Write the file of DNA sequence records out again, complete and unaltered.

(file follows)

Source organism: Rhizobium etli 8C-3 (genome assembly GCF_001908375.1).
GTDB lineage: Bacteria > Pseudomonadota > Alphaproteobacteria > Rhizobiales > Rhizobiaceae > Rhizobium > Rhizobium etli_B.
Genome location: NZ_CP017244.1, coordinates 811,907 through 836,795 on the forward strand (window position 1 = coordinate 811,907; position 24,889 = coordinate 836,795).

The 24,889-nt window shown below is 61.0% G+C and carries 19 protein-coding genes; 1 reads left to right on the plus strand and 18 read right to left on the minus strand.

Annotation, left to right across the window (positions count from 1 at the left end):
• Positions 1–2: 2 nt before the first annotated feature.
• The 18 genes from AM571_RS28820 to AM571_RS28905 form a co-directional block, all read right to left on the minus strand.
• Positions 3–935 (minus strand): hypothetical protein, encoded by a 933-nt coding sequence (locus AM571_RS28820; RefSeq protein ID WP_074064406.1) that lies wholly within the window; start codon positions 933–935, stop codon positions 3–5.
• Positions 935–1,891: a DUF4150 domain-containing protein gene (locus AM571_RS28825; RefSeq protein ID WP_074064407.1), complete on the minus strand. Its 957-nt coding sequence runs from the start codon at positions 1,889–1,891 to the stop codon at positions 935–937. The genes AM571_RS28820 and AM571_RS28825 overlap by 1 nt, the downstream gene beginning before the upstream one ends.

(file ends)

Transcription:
Source organism: Rhizobium etli 8C-3 (genome assembly GCF_001908375.1).
GTDB lineage: Bacteria > Pseudomonadota > Alphaproteobacteria > Rhizobiales > Rhizobiaceae > Rhizobium > Rhizobium etli_B.
Genome location: NZ_CP017244.1, coordinates 811,907 through 836,795 on the forward strand (window position 1 = coordinate 811,907; position 24,889 = coordinate 836,795).

The 24,889-nt window shown below is 61.0% G+C and carries 19 protein-coding genes; 1 reads left to right on the plus strand and 18 read right to left on the minus strand.

Annotation, left to right across the window (positions count from 1 at the left end):
• Positions 1–2: 2 nt before the first annotated feature.
• The 18 genes from AM571_RS28820 to AM571_RS28905 form a co-directional block, all read right to left on the minus strand.
• Positions 3–935 (minus strand): hypothetical protein, encoded by a 933-nt coding sequence (locus AM571_RS28820; RefSeq protein ID WP_074064406.1) that lies wholly within the window; start codon positions 933–935, stop codon positions 3–5.
• Positions 935–1,891: a DUF4150 domain-containing protein gene (locus AM571_RS28825; RefSeq protein ID WP_074064407.1), complete on the minus strand. Its 957-nt coding sequence runs from the start codon at positions 1,889–1,891 to the stop codon at positions 935–937. The genes AM571_RS28820 and AM571_RS28825 overlap by 1 nt, the downstream gene beginning before the upstream one ends.